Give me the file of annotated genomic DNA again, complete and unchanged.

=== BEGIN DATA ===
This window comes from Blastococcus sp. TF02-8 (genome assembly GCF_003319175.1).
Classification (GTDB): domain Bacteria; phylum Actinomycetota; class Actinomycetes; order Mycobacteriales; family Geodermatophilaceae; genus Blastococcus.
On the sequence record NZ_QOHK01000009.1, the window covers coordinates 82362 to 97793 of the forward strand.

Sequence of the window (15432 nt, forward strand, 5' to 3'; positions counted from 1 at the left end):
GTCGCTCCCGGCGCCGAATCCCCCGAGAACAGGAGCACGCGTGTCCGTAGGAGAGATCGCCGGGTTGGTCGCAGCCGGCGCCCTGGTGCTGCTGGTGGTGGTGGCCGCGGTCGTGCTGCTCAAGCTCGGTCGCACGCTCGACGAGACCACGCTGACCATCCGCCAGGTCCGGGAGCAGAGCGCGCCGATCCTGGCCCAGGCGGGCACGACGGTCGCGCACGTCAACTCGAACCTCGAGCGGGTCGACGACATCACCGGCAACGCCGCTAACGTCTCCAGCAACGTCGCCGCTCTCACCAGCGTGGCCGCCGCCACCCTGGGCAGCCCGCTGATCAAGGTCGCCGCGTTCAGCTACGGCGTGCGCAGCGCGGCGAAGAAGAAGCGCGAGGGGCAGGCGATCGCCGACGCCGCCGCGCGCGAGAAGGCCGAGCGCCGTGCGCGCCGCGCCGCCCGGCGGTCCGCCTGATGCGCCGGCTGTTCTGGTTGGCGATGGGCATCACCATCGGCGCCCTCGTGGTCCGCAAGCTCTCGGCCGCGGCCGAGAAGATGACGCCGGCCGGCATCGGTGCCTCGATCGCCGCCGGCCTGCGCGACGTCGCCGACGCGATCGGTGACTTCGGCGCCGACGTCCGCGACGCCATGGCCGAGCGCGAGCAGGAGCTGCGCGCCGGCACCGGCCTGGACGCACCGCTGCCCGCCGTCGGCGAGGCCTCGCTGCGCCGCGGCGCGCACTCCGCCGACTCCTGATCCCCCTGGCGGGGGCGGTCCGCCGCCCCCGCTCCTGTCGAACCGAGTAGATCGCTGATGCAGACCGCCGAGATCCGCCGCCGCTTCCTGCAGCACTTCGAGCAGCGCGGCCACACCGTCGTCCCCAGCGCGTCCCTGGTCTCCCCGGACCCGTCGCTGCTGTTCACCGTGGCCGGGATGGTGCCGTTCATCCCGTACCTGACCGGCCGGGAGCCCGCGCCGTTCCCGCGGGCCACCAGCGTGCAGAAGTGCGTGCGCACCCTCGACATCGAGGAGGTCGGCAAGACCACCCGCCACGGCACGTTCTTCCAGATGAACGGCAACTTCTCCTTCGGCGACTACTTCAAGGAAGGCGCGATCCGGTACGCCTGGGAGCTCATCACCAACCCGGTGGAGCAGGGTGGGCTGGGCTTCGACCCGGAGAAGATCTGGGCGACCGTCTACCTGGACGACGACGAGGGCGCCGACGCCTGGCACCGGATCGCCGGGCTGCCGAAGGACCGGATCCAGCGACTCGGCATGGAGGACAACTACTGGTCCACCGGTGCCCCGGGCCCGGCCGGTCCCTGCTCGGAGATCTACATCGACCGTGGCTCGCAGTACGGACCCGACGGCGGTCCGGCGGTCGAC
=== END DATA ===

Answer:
This window comes from Blastococcus sp. TF02-8 (genome assembly GCF_003319175.1).
Classification (GTDB): domain Bacteria; phylum Actinomycetota; class Actinomycetes; order Mycobacteriales; family Geodermatophilaceae; genus Blastococcus.
On the sequence record NZ_QOHK01000009.1, the window covers coordinates 82362 to 97793 of the forward strand.

Sequence of the window (15432 nt, forward strand, 5' to 3'; positions counted from 1 at the left end):
GTCGCTCCCGGCGCCGAATCCCCCGAGAACAGGAGCACGCGTGTCCGTAGGAGAGATCGCCGGGTTGGTCGCAGCCGGCGCCCTGGTGCTGCTGGTGGTGGTGGCCGCGGTCGTGCTGCTCAAGCTCGGTCGCACGCTCGACGAGACCACGCTGACCATCCGCCAGGTCCGGGAGCAGAGCGCGCCGATCCTGGCCCAGGCGGGCACGACGGTCGCGCACGTCAACTCGAACCTCGAGCGGGTCGACGACATCACCGGCAACGCCGCTAACGTCTCCAGCAACGTCGCCGCTCTCACCAGCGTGGCCGCCGCCACCCTGGGCAGCCCGCTGATCAAGGTCGCCGCGTTCAGCTACGGCGTGCGCAGCGCGGCGAAGAAGAAGCGCGAGGGGCAGGCGATCGCCGACGCCGCCGCGCGCGAGAAGGCCGAGCGCCGTGCGCGCCGCGCCGCCCGGCGGTCCGCCTGATGCGCCGGCTGTTCTGGTTGGCGATGGGCATCACCATCGGCGCCCTCGTGGTCCGCAAGCTCTCGGCCGCGGCCGAGAAGATGACGCCGGCCGGCATCGGTGCCTCGATCGCCGCCGGCCTGCGCGACGTCGCCGACGCGATCGGTGACTTCGGCGCCGACGTCCGCGACGCCATGGCCGAGCGCGAGCAGGAGCTGCGCGCCGGCACCGGCCTGGACGCACCGCTGCCCGCCGTCGGCGAGGCCTCGCTGCGCCGCGGCGCGCACTCCGCCGACTCCTGATCCCCCTGGCGGGGGCGGTCCGCCGCCCCCGCTCCTGTCGAACCGAGTAGATCGCTGATGCAGACCGCCGAGATCCGCCGCCGCTTCCTGCAGCACTTCGAGCAGCGCGGCCACACCGTCGTCCCCAGCGCGTCCCTGGTCTCCCCGGACCCGTCGCTGCTGTTCACCGTGGCCGGGATGGTGCCGTTCATCCCGTACCTGACCGGCCGGGAGCCCGCGCCGTTCCCGCGGGCCACCAGCGTGCAGAAGTGCGTGCGCACCCTCGACATCGAGGAGGTCGGCAAGACCACCCGCCACGGCACGTTCTTCCAGATGAACGGCAACTTCTCCTTCGGCGACTACTTCAAGGAAGGCGCGATCCGGTACGCCTGGGAGCTCATCACCAACCCGGTGGAGCAGGGTGGGCTGGGCTTCGACCCGGAGAAGATCTGGGCGACCGTCTACCTGGACGACGACGAGGGCGCCGACGCCTGGCACCGGATCGCCGGGCTGCCGAAGGACCGGATCCAGCGACTCGGCATGGAGGACAACTACTGGTCCACCGGTGCCCCGGGCCCGGCCGGTCCCTGCTCGGAGATCTACATCGACCGTGGCTCGCAGTACGGACCCGACGGCGGTCCGGCGGTCGAC